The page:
Stallman has served on the board of the American Council for Capital Formation (ACCF), a fierce opponent of the Kyoto treaty on global warming. The Farm Bureau works in coalition with ACCF to promote the idea of "voluntary" cuts and emissions trading. Asked whether hostility to curbing greenhouse gases really serves the interests of farmers, Stallman says "farmers buy a lot of energy."
The Farm Bureau is particularly vociferous about animal rights. Jim Mason, author of the book Animal Factories, says, "AFBF in many farm states has a policy of routinely opposing any and all new pro-animal legislation—no matter how irrelevant it is to agricultural interests."
AFBF has been a staunch opponent of wolf reintroductions, describing them as "overzealous regulation by the government." The group wants to rewrite the Endangered Species Act to make any protection voluntary or subject to a strict formula of cost-benefit analysis. Stallman cites as a model the Fort Hood military reservation in Texas, where ranchers faced with the loss of grazing rights because of the endangered black-capped vireo and golden-cheeked warbler banded together and trapped the cowbirds that were interfering with breeding. "They had a recovery through an integrated management plan that achieved something without command and control," says Stallman.
George Naylor, president of the National Family Farm Coalition, says that many farmers share the view that "when the government is involved, things always get screwed up." That has helped shore up support for free-market "Freedom to Farm" legislation, such as the farm bill passed in 1996. But Naylor says the bill has "eliminated the floor under farm prices" while providing windfall bargain rates for large chicken, cattle and pork producers to buy the corn and soybeans they feed to their intensively managed livestock.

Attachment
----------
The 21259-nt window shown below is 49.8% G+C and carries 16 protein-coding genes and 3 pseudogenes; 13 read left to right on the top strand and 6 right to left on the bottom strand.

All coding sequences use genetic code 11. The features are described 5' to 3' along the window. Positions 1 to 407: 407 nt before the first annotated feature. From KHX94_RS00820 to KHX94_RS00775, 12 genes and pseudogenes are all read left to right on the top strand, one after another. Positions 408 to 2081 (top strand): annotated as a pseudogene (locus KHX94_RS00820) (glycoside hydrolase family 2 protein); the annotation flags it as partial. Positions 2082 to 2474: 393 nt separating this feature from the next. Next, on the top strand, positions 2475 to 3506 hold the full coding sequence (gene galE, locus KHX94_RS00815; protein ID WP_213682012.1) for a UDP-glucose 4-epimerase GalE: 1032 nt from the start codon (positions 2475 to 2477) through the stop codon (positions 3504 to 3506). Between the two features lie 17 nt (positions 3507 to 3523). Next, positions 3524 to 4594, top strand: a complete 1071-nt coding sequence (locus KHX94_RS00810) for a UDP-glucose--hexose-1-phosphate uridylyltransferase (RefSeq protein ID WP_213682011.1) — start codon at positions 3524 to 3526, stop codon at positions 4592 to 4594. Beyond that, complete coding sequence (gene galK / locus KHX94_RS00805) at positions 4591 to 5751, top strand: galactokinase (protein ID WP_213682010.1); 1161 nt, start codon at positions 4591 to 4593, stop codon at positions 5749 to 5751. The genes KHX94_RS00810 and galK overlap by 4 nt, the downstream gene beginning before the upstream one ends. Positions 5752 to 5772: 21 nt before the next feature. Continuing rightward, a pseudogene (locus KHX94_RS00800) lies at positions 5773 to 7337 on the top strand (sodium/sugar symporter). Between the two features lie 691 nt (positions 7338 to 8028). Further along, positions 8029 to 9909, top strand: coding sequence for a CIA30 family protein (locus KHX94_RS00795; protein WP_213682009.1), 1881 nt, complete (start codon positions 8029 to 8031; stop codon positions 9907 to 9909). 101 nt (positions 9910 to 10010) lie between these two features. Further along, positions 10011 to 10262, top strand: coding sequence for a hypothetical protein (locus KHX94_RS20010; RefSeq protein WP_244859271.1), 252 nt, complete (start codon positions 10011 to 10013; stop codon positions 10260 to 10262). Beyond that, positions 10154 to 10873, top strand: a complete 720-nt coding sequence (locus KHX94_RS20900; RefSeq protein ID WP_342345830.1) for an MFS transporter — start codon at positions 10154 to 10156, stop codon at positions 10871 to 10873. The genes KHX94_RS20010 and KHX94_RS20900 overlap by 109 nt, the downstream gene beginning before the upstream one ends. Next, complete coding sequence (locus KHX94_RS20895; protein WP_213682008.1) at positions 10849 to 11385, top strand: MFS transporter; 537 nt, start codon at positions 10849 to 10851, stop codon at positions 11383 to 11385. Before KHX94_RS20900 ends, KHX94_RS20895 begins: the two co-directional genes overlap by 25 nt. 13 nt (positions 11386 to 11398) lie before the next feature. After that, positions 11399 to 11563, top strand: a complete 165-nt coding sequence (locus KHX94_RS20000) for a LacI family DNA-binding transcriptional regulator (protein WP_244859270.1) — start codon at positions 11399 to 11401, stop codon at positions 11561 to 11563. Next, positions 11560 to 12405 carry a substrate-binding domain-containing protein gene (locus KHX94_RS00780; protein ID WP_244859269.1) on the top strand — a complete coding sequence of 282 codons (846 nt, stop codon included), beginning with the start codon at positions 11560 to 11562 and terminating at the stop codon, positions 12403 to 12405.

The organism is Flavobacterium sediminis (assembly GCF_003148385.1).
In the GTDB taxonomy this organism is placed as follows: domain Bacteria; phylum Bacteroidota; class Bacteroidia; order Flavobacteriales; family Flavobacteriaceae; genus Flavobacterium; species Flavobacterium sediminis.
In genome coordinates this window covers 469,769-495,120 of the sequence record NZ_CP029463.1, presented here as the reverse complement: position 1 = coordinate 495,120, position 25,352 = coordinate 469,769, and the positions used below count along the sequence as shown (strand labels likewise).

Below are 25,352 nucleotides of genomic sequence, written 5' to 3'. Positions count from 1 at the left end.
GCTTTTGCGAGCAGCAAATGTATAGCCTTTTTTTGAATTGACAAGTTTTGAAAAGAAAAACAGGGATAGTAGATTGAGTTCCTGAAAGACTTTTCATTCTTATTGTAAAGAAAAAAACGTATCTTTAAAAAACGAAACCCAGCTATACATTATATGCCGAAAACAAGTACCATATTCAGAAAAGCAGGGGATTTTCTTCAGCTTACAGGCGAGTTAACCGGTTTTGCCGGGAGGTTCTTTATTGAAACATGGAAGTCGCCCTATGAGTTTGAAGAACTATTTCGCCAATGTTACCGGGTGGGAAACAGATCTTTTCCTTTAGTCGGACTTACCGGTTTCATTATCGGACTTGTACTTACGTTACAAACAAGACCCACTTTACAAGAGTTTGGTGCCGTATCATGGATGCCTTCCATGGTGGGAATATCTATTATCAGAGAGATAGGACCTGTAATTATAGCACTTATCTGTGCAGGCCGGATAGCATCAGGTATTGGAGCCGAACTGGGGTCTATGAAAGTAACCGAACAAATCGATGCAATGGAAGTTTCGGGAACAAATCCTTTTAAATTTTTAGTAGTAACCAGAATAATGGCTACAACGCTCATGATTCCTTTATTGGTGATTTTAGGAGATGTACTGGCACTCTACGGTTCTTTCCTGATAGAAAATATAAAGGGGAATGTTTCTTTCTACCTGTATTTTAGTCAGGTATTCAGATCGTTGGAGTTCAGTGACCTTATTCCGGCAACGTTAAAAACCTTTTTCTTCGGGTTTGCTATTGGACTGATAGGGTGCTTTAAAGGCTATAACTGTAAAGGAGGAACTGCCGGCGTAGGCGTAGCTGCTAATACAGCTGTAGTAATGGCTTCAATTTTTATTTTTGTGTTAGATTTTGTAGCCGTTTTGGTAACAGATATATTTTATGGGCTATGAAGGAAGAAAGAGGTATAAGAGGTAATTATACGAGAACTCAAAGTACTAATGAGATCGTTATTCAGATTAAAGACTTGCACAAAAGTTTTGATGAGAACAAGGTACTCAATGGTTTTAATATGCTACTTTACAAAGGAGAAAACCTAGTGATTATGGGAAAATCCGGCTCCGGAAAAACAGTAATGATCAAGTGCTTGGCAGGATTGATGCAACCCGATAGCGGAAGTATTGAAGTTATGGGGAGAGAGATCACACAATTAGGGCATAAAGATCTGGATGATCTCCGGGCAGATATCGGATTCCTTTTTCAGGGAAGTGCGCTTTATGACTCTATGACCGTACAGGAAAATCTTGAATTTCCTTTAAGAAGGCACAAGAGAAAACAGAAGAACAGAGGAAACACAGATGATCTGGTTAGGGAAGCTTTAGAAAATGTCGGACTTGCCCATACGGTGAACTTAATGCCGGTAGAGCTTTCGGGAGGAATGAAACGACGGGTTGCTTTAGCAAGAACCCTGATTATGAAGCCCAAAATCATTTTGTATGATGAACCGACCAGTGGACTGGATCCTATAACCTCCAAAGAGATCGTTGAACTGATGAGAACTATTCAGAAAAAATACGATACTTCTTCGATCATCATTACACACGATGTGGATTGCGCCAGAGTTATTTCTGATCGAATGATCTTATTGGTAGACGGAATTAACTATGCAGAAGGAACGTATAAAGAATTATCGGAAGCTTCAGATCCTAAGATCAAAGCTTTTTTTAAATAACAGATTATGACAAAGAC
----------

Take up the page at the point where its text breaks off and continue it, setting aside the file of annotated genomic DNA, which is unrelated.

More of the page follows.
Ironically, Naylor says, the resulting farm crisis has meant that AFBF has to support the institutionalizing of government handouts to farmers. Without such financial aid from taxpayers, the whole system would collapse, he adds. "It’s a vicious circle," says Naylor, and one likely to result in the end of family farming as we know it. From the looks of it, that might suit the American Farm Bureau Federation just fine.